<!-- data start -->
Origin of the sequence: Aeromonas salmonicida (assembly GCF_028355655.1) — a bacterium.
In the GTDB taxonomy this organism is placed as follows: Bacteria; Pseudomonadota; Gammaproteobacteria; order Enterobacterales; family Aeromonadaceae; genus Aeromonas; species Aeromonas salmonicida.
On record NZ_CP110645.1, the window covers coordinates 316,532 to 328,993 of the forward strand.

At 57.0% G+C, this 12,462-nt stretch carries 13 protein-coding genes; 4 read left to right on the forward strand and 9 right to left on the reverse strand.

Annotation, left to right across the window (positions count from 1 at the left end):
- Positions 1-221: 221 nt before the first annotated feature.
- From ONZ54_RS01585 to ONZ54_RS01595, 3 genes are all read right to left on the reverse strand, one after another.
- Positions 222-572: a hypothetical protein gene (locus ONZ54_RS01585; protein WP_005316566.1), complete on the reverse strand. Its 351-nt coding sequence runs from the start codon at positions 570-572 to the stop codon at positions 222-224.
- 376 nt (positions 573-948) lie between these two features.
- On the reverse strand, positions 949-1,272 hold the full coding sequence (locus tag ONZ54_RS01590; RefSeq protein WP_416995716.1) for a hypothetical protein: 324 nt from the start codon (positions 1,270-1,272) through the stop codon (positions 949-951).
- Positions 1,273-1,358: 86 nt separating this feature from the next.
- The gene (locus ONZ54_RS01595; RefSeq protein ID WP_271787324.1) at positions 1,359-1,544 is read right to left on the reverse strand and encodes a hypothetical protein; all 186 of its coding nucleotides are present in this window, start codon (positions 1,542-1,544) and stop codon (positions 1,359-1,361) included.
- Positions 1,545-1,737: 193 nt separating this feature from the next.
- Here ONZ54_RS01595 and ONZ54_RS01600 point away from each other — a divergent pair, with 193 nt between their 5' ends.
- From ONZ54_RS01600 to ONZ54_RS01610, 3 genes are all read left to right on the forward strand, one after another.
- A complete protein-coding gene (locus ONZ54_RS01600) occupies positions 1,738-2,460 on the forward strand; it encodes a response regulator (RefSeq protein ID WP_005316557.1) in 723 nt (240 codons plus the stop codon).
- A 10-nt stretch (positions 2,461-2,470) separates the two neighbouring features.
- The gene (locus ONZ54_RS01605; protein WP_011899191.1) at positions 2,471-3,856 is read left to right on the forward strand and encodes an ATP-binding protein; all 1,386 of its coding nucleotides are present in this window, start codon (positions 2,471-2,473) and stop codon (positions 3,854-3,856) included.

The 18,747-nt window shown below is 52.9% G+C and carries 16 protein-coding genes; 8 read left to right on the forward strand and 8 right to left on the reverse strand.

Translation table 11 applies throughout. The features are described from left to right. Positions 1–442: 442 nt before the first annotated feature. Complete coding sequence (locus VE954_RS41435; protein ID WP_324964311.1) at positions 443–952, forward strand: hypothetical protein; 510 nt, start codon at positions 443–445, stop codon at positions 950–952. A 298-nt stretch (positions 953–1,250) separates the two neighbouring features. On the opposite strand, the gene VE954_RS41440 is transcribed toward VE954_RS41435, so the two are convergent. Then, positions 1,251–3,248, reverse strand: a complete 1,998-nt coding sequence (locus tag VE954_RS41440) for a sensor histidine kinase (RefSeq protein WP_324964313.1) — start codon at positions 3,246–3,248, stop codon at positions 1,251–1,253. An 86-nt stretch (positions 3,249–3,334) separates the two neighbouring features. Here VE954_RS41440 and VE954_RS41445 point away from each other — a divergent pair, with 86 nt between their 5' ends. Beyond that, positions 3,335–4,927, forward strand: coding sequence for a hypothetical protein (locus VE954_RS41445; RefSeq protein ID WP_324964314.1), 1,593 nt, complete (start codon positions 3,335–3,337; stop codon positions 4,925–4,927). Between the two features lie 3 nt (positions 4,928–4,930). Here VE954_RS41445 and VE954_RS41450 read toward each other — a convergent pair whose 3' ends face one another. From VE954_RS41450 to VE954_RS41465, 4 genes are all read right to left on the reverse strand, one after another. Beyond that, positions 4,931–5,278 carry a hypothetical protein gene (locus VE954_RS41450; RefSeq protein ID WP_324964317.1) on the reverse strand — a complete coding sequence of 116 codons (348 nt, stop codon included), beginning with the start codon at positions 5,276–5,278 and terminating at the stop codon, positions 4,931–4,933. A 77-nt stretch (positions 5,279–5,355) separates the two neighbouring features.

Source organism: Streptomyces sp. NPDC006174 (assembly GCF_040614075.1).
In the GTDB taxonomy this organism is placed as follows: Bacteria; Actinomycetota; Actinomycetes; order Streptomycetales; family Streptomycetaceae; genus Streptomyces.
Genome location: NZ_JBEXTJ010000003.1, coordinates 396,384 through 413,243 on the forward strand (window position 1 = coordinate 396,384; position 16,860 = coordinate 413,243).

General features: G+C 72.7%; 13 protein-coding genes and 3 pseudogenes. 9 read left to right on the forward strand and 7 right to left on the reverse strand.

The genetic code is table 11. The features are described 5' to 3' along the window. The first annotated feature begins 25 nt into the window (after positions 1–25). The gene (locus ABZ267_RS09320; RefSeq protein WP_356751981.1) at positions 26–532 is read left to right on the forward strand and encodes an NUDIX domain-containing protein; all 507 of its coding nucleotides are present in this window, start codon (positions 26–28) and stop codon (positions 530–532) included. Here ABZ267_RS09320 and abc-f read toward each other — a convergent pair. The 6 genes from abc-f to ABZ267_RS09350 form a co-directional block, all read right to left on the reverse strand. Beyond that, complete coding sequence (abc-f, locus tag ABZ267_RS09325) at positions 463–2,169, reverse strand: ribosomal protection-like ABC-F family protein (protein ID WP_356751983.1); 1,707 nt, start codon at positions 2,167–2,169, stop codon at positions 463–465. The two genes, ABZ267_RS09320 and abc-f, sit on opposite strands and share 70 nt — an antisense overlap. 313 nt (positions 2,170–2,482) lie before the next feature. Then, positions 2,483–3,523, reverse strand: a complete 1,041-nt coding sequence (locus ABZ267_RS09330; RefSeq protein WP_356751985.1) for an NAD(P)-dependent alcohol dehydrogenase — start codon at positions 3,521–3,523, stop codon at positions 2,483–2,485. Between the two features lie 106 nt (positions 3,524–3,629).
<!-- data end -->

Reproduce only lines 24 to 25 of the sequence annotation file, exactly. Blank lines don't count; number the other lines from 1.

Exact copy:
General features: G+C 72.7%; 13 protein-coding genes and 3 pseudogenes. 9 read left to right on the forward strand and 7 right to left on the reverse strand.

The genetic code is table 11. The features are described 5' to 3' along the window. The first annotated feature begins 25 nt into the window (after positions 1–25). The gene (locus ABZ267_RS09320; RefSeq protein WP_356751981.1) at positions 26–532 is read left to right on the forward strand and encodes an NUDIX domain-containing protein; all 507 of its coding nucleotides are present in this window, start codon (positions 26–28) and stop codon (positions 530–532) included. Here ABZ267_RS09320 and abc-f read toward each other — a convergent pair. The 6 genes from abc-f to ABZ267_RS09350 form a co-directional block, all read right to left on the reverse strand. Beyond that, complete coding sequence (abc-f, locus tag ABZ267_RS09325) at positions 463–2,169, reverse strand: ribosomal protection-like ABC-F family protein (protein ID WP_356751983.1); 1,707 nt, start codon at positions 2,167–2,169, stop codon at positions 463–465. The two genes, ABZ267_RS09320 and abc-f, sit on opposite strands and share 70 nt — an antisense overlap. 313 nt (positions 2,170–2,482) lie before the next feature. Then, positions 2,483–3,523, reverse strand: a complete 1,041-nt coding sequence (locus ABZ267_RS09330; RefSeq protein WP_356751985.1) for an NAD(P)-dependent alcohol dehydrogenase — start codon at positions 3,521–3,523, stop codon at positions 2,483–2,485. Between the two features lie 106 nt (positions 3,524–3,629).